Uncovering the distal human and environmental impacts of China’s reforestation efforts

Aerial footage of palm oil and the forest in Sentabai Village, West Kalimantan

China may be a leader in reforestation but their pressure on other countries to provide forest and agricultural produces creates complex knock-on consequences for social equality, health, and ecosystems in these countries. One example is increased palm oil production in Southeast Asia. Photo: CIFOR/Flickr

How and why national sustainability initiatives contribute to unsustainable global development

Story highlights

  • How a national initiative contributes to global sustainable development is still not yet fully understood
  • Researchers applied the telecoupling framework to track how reforestation in China influences the social-ecological systems in countries it imports forest and agricultural commodities from
  • They found that sustainability progress towards the SDGs due to reforestation in China is cancelled out by deforestation and activities supporting this reforestation

CROSSING BORDERS: Since 1978, forest coverage in China has increased from 12% to almost 22%, making the country a world leader in reforestation efforts.

New research in Global Environmental Change led by centre researcher Andrea Downing, with Grace Wong, Michelle Dyer, Ana Paula Aguiar, Odirilwe Selmane and Amanda Jiménez shows that sustainability progress from China’s reforestation efforts is largely cancelled out by deforestation in the countries China instead trades with to satisfy its growing demand for forest and agricultural products.

And the damage goes far beyond lost tree cover. The research shows how trade deals built on narratives and promises of economic development for exporting countries have complex knock-on consequences for social equality, health, and ecosystems in these countries – that translate into negative impacts across most of the UN’s Sustainable Development Goals.

The study by Downing and her colleagues is unique because it investigates how, and what distal processes influence local system dynamics, and translates these influences in terms of SDG impacts.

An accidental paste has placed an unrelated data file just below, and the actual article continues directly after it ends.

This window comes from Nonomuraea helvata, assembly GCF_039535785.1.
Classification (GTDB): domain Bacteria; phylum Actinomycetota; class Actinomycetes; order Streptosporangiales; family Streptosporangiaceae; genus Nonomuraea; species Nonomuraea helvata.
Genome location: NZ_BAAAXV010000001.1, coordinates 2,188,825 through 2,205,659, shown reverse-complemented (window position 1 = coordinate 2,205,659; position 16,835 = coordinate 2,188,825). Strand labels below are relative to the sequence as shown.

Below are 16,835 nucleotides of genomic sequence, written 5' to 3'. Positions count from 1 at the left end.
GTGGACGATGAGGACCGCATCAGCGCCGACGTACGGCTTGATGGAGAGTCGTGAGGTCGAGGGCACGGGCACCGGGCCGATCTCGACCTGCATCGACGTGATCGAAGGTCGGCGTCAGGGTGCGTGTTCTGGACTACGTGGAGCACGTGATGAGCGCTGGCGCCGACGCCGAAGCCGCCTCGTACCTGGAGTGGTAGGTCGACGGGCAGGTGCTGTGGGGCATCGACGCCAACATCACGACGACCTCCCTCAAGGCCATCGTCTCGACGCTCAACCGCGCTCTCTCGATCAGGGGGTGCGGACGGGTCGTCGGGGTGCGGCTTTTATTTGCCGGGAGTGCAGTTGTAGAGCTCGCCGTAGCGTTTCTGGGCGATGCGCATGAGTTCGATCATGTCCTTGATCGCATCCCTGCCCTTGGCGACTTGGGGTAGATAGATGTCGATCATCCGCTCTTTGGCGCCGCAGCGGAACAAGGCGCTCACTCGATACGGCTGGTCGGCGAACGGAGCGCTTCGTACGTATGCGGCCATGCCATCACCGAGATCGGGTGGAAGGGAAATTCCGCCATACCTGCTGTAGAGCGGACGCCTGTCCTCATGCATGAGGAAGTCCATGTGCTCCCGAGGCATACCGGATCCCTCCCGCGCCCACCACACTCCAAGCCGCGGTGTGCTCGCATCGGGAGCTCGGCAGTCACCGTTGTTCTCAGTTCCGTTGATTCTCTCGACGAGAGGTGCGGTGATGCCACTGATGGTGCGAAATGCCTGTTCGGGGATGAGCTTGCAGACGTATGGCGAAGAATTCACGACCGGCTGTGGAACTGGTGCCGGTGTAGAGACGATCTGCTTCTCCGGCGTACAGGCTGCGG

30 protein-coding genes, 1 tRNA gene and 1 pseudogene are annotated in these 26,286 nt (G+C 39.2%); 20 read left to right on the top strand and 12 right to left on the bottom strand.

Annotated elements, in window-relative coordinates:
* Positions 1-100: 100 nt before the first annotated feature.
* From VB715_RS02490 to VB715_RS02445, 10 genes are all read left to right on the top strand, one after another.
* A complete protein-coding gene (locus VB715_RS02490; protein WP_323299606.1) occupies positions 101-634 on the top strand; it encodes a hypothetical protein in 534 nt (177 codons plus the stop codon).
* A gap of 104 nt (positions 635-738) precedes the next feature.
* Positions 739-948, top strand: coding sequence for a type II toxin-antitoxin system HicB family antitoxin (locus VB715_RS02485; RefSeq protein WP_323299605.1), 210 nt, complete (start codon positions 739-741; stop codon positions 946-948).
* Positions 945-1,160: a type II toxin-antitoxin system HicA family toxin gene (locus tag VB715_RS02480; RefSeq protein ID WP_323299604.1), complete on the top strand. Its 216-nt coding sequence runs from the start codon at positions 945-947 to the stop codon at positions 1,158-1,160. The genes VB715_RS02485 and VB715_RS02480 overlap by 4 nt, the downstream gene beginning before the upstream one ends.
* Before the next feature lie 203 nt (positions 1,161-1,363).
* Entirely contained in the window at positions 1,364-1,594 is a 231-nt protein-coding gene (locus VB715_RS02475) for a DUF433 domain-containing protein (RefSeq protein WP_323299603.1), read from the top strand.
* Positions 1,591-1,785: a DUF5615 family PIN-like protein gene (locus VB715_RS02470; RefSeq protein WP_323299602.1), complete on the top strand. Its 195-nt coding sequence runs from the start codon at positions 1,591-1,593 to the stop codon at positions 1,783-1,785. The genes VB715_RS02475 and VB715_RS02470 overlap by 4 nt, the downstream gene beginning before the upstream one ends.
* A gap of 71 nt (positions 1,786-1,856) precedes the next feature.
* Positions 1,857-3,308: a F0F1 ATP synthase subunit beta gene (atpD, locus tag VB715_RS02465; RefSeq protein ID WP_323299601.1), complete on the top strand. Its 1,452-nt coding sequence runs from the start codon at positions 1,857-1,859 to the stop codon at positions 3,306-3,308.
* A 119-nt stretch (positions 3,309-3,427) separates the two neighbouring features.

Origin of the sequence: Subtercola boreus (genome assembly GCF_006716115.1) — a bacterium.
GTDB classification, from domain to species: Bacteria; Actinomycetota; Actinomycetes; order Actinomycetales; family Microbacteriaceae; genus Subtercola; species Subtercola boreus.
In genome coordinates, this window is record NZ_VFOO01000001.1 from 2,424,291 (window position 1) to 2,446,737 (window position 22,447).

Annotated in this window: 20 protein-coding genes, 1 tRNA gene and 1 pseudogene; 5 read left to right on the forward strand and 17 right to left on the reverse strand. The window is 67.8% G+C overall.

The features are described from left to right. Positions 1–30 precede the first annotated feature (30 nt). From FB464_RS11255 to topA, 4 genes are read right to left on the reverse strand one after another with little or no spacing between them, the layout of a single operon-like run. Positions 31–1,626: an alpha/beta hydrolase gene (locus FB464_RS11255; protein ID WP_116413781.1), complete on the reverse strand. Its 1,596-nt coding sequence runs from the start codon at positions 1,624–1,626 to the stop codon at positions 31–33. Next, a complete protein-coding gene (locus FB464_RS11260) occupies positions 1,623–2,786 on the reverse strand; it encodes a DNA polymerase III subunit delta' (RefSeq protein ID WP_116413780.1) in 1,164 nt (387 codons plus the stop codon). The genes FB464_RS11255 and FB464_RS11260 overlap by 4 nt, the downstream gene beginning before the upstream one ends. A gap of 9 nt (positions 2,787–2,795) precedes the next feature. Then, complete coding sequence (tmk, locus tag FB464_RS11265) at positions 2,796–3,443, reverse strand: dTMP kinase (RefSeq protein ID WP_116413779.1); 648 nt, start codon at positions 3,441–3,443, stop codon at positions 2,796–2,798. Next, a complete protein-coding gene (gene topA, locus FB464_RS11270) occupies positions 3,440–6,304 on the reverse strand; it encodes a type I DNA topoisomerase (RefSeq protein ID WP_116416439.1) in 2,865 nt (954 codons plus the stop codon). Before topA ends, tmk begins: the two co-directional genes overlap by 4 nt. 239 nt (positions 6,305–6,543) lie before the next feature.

It also identifies social-ecological processes that contribute to, or go against meeting specific SDG targets in different exporting countries.

The level of detail we provide in our study highlights why theoretical or potential GDP growth does not justify deforestation in exporting countries.

Andrea Downing, lead author

Complex impacts of soy in Brazil

The study focused on rubber and palm oil production in Southeast Asia, soy production in Brazil, and logging in the South Pacific Islands.

Uniquely, the researchers looked at impacts across all SDGs, down to the individual target level.

High protein fodder soy exports to China made up 13% of Brazil’s export revenues in 2014.

The resulting deforestation and expansion of large scale monoculture has had complex social impacts – where measured social benefits are limited to soy production areas, and are obtained in large part by the in-migration of skilled workforces and the displacement of disenfranchised local communities.

Brazil's investment in production for China also means that the country is now highly dependent on China and currency exchange rates.

Spillover in Southeast Asia

In Thailand, rubber production follows a uniquely sustainable and resilient model. But although such measures are effective in managing production within the country, with increasing Chinese demand, rubber expansion is pushed beyond Thailand’s borders to countries with less stringent regulations.

Across these spillover countries - Myanmar, Laos and Cambodia - rubber expansion has led, among other things, to dispossession of rural communities, increased food insecurity, and exploitative relationships between farmers and agribusiness companies.

The paper illustrates how trade creates backdoors that countries and lobbies use to undermine the achievement of global goals for their own profits.

Existing social and environmental regulations, policies or laws are insufficient because they are essentially blind to these backdoors.

“To ensure that sustainability initiatives don’t solely benefit some at the expense of others, regulations need to be implemented regarding traded products, monitoring needs to account for impacts displaced through trade, and accountability needs to match power. In short, issues of distribution and of transnational equality need to be addressed,” conclude the authors.


Using case studies of rubber and palm oil production in Southeast Asian countries, soy production in Brazil and logging in South Pacific Island states, the paper investigates cross-sector effects of production for and trade to China in these exporting countries. It uses a three-step multi-method approach. 1) Identification of distal trade flows and the narratives used to justify them, using a telecoupling framework; 2) Design of causal loop diagrams to analyse social-ecological processes of change in the case studies driven by trade to China and 3) Linking of these processes of change to the SDG framework.

Link to publication

Published: 2021-09-02

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